By Darius Foroux.
Do you ever feel misunderstood by others? Maybe you feel that people at work don’t get you. Or that your friends are not on the same page. Maybe others truly don’t get you. But that’s not because of them, it’s most likely because of your own behavior. I’ll tell you why.
When I started working for a major IT research firm in London several years ago, it was the first time I worked in an organization with thousands of people. On my floor alone, there were probably two hundred people at work. For me, it was the first time that I was a part of such a big team.
One of the most important lessons I have learned from my mentor about working in large teams is this: People can only judge their perception of you. And often, there’s a difference between perception and reality, right?
I’ll give you an example. One of my friends recently went through an intensive job interview process, with multiple interviews and committees. It was for an important job. And he really wanted that job. At the second to last stage of the interview, the committee gave him feedback: “You seem a little defensive when it comes to receiving feedback.” In other words: You’re not listening to what we’re telling you. I know my friend. He’s not defensive. He’s a moral person with strong values. But he often does feel the need to explain himself to everybody. And this might come across as defensive. He asked me what I thought about his story. Based on my own mistakes, I told him what one of my mentors told me: Perception is reality, keep that in mind. We make shortcuts
Look, no one cares about your real intentions. Not because they are heartless or selfish. It’s because people simply don’t have the time to conduct a psycho-analysis on every single new person they meet.
That’s why we have heuristics. We make decision short-cuts all the time. And one of the shortcuts we make is to judge what we see. Now, that might not be the best thing. It’s always better to collect more information before you judge someone.
But the truth is that heuristics work. They make our lives easier. There’s nothing you and I can change about that. Change what people perceive By now, you might wonder “How do I change other people’s perceptions?” The answer lies in the science of influence.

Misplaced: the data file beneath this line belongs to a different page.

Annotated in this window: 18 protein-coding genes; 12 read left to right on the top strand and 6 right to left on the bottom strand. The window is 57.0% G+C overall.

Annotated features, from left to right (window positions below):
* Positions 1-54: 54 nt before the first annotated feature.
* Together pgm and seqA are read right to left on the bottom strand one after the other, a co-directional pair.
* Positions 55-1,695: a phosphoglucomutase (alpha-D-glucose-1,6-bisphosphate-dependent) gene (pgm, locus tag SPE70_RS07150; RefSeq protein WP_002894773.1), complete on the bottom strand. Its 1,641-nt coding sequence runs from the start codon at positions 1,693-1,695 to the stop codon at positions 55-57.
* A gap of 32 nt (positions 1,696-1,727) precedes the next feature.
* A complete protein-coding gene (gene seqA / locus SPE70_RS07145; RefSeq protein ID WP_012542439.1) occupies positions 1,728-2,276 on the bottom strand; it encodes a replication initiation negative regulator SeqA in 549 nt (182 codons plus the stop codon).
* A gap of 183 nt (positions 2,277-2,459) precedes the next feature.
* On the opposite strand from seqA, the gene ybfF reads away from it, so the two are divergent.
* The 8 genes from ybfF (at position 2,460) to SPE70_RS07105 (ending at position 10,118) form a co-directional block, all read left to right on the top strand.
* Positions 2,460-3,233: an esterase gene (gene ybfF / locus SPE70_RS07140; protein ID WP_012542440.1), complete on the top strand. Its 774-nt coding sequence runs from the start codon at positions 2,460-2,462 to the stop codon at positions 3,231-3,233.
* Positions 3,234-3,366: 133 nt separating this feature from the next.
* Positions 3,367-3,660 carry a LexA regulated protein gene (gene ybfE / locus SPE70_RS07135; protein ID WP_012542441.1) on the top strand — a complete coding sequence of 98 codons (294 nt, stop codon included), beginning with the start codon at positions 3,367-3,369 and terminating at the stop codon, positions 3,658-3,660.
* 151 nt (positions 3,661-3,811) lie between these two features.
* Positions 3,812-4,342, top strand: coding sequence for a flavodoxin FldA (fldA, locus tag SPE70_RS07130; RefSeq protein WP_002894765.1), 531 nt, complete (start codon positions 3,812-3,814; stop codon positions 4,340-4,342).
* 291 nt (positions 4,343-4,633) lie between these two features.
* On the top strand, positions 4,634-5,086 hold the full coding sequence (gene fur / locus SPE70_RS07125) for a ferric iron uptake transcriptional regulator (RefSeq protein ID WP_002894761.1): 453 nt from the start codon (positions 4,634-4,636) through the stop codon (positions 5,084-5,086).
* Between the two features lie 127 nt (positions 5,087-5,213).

When I mention influence to people, they often think it’s something “fake.” They often say things like, “I don’t want to fake it till I make it.” But the science of influence has nothing to do with that or snake-oil salesmen tactics. Persuasion and influence revolve around two related questions:
How does our behavior influence the behavior of others?
How does other people’s behavior influence our behavior?
I’ll give you an example. My perception of one of our team members was that she lacked interest in our business.
So we talked about it. From that conversation, I got the feeling this was another case of “perception is reality.” In fact, my perception was wrong. I told her about why perceptions matter and gave her one influence tip: Mirroring. Most of us know about it, but very few apply it consistently.
When you mirror someone’s body language and words, the other person gets the feeling you like them. And that automatically makes us like the other person. That’s how we’re wired. So instead of just sitting still and looking at someone during a conversation (which makes people think you’re indifferent), use your body language and words to influence others. MAKE others believe you’re engaged.
There’s nothing fake about that. You know why? No one can smell what you think inside that brain of yours. Somehow, we must let others know. The principles of influence are always at work I’ve studied influence for more than a decade. I know when people try to influence me. And most of the time, I love it.
To me, it’s a sign that others are making a conscious effort to work with me. You just have to guard yourself against ill-willed persuaders; people who try to make you do things you don’t want. Fortunately, to be honest, that doesn’t happen very often. What happens more in our connected world is that malevolent persuaders try to make us believe in things that are false or useless. We’ve all seen the reports about fake news. This phenomenon is really present in society, and it influences other people’s behavior.
You can only protect yourself from these ill-willed persuaders by studying influence. Just having awareness and knowledge of how others are trying to change your behavior will help you to think straight. You don’t need a Ph.D. in influence, just read Robert Cialdini’s classic book; Influence.
No matter what you do, start applying the perception is reality mindset to your life, right now. The next time your spouse thinks you’re lazy, maybe that’s you made her believe you are. And if people at work think you’re bad at receiving feedback, maybe that’s because you made them think you’re not coachable. Look inwardly.
Change your behavior for the better. And always be mindful of how others perceive you. Especially, if you want something from them.